Personally I would find it logical. Hebrew also has much more depth to hide little gems.
I didn't follow the links.. but i think this is a great topic, and I agree very logical, and yes, adds such depth to God's Word! I wonder what do you think about Paul's letters when written to a Gentile church? Hellenistic and Greek.. Do you think those were likely written in Greek or in Hebrew?
I wonder if there were Hebrew and Greek gospels circulating after a while? (shortly after the first gospels were written very likely in Hebrew).. Luke was a Gentile I guess so I wonder about his gospel?
Maybe this is covered in this thread already!
Paul's letters would very likely have been written in Greek, as he was writing to churches all over the world of Jew and Gentiles, and Greek was the common tongue. It would have made no sense to write an epistle to the believers in Corinth in Hebrew, for example.
That all being said, WW is certainly right in saying that most of the writers were Hebrew (and most of the scenes with Jesus were with Hebrew or Aramaic as the spoken language), so a Hebrew mindset is being expressed into Greek. The only writer who almost certainly has Greek as his mother tongue would appear to be Luke, who in Luke and Acts is regarded as writing in a very skilled manner.
I think it is the sort of question everyone is going to see from their own perspective, but there are interesting things to consider from the Greek side. For instance, the alliteration in Romans 1:31:
ἀσυνέτους ἀσυνθέτους ἀστόργους (asunetous, asunthetous, astorgous)
This comes in the midst of a long list of fleshly character traits. If Romans had been written in Hebrew, it would have been the most tremendous coincidence for these words to match so closely. Nor is this by any means the only place where this kind of word play occurs.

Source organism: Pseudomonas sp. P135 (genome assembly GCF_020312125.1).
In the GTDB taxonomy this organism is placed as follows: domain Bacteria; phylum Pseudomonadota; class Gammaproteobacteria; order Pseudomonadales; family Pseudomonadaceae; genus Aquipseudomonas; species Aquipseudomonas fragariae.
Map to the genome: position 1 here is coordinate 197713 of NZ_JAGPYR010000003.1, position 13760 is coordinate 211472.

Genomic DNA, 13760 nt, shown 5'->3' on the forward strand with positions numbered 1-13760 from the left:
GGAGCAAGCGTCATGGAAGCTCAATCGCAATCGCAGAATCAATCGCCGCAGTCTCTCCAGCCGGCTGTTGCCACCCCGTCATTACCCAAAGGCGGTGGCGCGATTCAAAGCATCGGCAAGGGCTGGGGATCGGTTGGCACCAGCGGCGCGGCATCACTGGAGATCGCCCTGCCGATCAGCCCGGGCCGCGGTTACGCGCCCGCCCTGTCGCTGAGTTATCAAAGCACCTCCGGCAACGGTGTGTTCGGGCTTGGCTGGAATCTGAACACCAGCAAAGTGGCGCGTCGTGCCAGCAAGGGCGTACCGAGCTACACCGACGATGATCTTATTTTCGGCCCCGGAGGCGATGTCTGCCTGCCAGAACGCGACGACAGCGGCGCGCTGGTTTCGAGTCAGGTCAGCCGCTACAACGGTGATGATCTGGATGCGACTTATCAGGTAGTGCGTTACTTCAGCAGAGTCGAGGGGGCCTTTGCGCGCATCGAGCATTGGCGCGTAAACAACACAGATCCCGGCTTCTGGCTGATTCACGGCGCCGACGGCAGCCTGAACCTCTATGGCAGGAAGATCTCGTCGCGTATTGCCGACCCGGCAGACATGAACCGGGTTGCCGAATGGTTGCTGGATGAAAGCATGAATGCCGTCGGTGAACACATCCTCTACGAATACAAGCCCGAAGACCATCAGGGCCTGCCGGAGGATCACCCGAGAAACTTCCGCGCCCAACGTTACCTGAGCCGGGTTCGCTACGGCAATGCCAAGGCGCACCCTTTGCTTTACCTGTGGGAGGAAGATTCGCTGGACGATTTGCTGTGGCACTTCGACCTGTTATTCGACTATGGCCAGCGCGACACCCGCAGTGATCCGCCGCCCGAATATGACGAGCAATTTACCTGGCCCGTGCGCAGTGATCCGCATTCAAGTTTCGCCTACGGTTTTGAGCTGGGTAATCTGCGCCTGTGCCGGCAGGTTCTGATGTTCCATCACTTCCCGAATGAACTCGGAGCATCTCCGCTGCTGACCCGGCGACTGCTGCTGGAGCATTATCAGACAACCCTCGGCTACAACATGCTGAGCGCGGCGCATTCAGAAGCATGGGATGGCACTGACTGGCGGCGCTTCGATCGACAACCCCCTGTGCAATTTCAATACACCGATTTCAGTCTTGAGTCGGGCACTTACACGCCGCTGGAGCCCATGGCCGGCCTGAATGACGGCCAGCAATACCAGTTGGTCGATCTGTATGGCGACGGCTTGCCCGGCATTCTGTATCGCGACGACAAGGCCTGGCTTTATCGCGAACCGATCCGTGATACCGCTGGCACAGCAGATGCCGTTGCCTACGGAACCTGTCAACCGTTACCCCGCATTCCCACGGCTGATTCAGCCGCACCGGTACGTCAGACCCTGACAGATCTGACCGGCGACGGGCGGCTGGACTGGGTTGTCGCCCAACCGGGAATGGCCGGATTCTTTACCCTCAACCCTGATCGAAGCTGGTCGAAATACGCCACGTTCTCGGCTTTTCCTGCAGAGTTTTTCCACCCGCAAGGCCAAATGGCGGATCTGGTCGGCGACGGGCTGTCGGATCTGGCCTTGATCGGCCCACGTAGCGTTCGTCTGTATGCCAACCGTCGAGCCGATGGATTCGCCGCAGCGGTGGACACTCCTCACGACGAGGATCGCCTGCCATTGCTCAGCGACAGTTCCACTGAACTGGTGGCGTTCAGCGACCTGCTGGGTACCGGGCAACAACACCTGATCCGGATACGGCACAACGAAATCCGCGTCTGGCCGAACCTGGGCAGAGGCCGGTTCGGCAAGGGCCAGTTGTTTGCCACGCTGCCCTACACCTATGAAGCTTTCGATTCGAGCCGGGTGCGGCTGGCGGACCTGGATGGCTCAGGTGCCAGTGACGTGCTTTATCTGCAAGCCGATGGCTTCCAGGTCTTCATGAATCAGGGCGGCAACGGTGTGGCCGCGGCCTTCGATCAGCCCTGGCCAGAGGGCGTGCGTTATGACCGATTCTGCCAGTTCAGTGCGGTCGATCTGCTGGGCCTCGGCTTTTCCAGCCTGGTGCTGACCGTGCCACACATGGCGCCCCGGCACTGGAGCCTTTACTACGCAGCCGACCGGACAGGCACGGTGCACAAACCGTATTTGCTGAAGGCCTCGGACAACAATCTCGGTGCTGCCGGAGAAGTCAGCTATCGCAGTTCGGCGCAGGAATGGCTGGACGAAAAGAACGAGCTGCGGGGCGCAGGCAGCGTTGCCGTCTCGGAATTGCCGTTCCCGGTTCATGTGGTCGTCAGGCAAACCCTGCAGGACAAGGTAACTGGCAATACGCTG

The issue of original composition is not an open and shut case, but I for one really enjoy what those with deep knowledge of Hebrew like WW and Gregory bring to the table. If anyone is interested in links that are in favor of Greek being the original language, let me know.
My own personal belief is that the language of God, rather than being any particular human language, is Spirit, and where this Spirit inspires, that language becomes spiritual, whether it be Hebrew, Greek, English or Tagalog. That being said, I also believe God created the languages for specific purposes, and the reason I believe that God created Greek for the gospel going forth, is that it offers a lot of precision that is very important when matters of doctrine arise. However, again referring to something WW said, I don't think you can divorce the Greek of the NT from the Hebrew minds behind it.